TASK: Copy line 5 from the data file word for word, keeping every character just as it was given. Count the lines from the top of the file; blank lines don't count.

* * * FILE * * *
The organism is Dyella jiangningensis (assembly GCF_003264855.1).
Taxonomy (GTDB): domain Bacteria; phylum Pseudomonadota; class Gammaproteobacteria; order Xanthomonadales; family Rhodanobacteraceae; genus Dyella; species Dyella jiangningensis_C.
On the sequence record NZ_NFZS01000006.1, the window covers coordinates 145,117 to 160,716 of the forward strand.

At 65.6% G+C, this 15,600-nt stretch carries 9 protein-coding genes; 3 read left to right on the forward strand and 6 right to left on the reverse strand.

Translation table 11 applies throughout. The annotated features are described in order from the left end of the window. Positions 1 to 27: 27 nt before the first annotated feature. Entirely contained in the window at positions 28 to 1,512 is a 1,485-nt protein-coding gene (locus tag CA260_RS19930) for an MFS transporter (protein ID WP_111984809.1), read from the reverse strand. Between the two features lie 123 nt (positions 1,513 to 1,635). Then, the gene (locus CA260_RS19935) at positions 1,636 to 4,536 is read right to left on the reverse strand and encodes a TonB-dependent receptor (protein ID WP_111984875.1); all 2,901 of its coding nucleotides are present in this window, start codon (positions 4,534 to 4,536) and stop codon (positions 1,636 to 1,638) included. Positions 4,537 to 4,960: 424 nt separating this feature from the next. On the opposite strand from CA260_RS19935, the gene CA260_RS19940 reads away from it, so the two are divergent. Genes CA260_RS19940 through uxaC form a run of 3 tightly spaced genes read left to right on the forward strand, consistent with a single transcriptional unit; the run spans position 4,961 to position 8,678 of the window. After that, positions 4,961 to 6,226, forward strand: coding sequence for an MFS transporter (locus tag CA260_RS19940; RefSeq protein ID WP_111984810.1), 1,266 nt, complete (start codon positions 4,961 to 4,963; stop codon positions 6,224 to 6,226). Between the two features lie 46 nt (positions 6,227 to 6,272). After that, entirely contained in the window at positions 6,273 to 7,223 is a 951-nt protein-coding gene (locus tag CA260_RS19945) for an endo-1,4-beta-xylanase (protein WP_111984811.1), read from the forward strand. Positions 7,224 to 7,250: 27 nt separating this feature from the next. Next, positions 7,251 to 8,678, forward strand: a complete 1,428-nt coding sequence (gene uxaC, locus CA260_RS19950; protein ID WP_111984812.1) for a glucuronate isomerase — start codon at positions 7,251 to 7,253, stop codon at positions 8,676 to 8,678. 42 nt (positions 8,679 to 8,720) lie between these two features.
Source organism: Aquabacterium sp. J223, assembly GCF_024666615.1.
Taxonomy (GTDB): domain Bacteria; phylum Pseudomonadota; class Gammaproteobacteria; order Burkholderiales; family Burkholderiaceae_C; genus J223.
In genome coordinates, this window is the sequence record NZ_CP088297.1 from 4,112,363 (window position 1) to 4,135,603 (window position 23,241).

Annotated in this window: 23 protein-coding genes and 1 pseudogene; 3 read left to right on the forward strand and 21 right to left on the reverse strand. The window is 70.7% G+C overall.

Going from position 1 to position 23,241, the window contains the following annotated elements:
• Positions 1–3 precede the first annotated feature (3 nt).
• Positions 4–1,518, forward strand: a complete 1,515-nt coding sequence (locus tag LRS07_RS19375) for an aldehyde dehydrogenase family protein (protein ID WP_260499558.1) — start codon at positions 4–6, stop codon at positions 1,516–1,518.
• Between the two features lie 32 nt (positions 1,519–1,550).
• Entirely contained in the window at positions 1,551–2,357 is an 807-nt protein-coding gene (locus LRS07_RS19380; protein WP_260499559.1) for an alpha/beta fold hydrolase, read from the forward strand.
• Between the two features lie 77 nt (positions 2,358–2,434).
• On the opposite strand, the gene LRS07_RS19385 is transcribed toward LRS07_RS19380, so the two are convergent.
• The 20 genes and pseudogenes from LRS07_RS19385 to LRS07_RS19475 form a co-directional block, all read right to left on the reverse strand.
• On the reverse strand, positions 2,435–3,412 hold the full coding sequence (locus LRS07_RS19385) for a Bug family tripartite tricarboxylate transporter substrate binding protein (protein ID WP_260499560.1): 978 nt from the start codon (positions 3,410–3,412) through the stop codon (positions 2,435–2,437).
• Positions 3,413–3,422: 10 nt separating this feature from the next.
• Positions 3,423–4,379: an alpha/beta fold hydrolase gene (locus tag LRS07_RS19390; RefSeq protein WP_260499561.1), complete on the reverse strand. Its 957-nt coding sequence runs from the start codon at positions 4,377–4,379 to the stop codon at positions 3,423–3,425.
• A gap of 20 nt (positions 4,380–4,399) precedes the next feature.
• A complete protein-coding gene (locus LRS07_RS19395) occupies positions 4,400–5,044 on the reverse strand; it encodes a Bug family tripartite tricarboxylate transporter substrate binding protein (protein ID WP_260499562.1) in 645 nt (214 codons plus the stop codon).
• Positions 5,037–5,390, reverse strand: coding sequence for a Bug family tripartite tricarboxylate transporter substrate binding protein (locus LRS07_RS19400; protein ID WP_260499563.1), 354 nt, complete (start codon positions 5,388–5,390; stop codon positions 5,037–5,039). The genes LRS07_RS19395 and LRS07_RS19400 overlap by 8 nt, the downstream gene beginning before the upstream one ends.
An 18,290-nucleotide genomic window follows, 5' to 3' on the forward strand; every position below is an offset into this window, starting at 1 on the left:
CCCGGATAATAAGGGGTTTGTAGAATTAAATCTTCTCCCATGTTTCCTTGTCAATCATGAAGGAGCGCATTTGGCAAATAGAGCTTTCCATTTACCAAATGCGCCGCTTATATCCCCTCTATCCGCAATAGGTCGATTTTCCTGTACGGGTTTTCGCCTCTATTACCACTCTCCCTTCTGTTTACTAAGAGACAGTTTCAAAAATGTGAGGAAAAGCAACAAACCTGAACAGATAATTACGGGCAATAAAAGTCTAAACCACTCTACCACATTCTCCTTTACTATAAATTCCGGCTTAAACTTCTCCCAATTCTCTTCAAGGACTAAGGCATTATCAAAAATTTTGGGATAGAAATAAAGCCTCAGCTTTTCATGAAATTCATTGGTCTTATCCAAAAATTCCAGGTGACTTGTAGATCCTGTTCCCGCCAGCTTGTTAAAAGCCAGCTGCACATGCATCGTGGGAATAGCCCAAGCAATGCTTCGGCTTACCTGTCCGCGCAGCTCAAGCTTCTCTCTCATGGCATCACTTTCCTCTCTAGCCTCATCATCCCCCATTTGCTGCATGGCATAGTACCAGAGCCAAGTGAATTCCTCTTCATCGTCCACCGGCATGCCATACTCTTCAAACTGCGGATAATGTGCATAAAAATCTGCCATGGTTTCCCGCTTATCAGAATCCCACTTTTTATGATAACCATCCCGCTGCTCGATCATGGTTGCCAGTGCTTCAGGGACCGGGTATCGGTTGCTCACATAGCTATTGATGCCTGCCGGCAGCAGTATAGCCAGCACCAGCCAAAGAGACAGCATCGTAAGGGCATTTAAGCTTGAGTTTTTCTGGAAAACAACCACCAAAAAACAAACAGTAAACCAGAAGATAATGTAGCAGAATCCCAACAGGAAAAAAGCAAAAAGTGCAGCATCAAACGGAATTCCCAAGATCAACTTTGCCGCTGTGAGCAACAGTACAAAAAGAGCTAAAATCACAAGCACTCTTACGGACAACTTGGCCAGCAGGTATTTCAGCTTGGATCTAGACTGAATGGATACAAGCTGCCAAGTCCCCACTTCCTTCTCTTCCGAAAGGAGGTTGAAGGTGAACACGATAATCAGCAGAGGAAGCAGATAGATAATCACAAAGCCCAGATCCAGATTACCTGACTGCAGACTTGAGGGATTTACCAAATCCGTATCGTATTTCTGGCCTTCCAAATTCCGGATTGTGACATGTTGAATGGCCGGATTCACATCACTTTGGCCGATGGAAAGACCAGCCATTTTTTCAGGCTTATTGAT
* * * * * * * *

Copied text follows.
Translation table 11 applies throughout. The annotated features are described in order from the left end of the window. Positions 1 to 27: 27 nt before the first annotated feature. Entirely contained in the window at positions 28 to 1,512 is a 1,485-nt protein-coding gene (locus tag CA260_RS19930) for an MFS transporter (protein ID WP_111984809.1), read from the reverse strand. Between the two features lie 123 nt (positions 1,513 to 1,635). Then, the gene (locus CA260_RS19935) at positions 1,636 to 4,536 is read right to left on the reverse strand and encodes a TonB-dependent receptor (protein ID WP_111984875.1); all 2,901 of its coding nucleotides are present in this window, start codon (positions 4,534 to 4,536) and stop codon (positions 1,636 to 1,638) included. Positions 4,537 to 4,960: 424 nt separating this feature from the next. On the opposite strand from CA260_RS19935, the gene CA260_RS19940 reads away from it, so the two are divergent. Genes CA260_RS19940 through uxaC form a run of 3 tightly spaced genes read left to right on the forward strand, consistent with a single transcriptional unit; the run spans position 4,961 to position 8,678 of the window. After that, positions 4,961 to 6,226, forward strand: coding sequence for an MFS transporter (locus tag CA260_RS19940; RefSeq protein ID WP_111984810.1), 1,266 nt, complete (start codon positions 4,961 to 4,963; stop codon positions 6,224 to 6,226). Between the two features lie 46 nt (positions 6,227 to 6,272). After that, entirely contained in the window at positions 6,273 to 7,223 is a 951-nt protein-coding gene (locus tag CA260_RS19945) for an endo-1,4-beta-xylanase (protein WP_111984811.1), read from the forward strand. Positions 7,224 to 7,250: 27 nt separating this feature from the next. Next, positions 7,251 to 8,678, forward strand: a complete 1,428-nt coding sequence (gene uxaC, locus CA260_RS19950; protein ID WP_111984812.1) for a glucuronate isomerase — start codon at positions 7,251 to 7,253, stop codon at positions 8,676 to 8,678. 42 nt (positions 8,679 to 8,720) lie between these two features.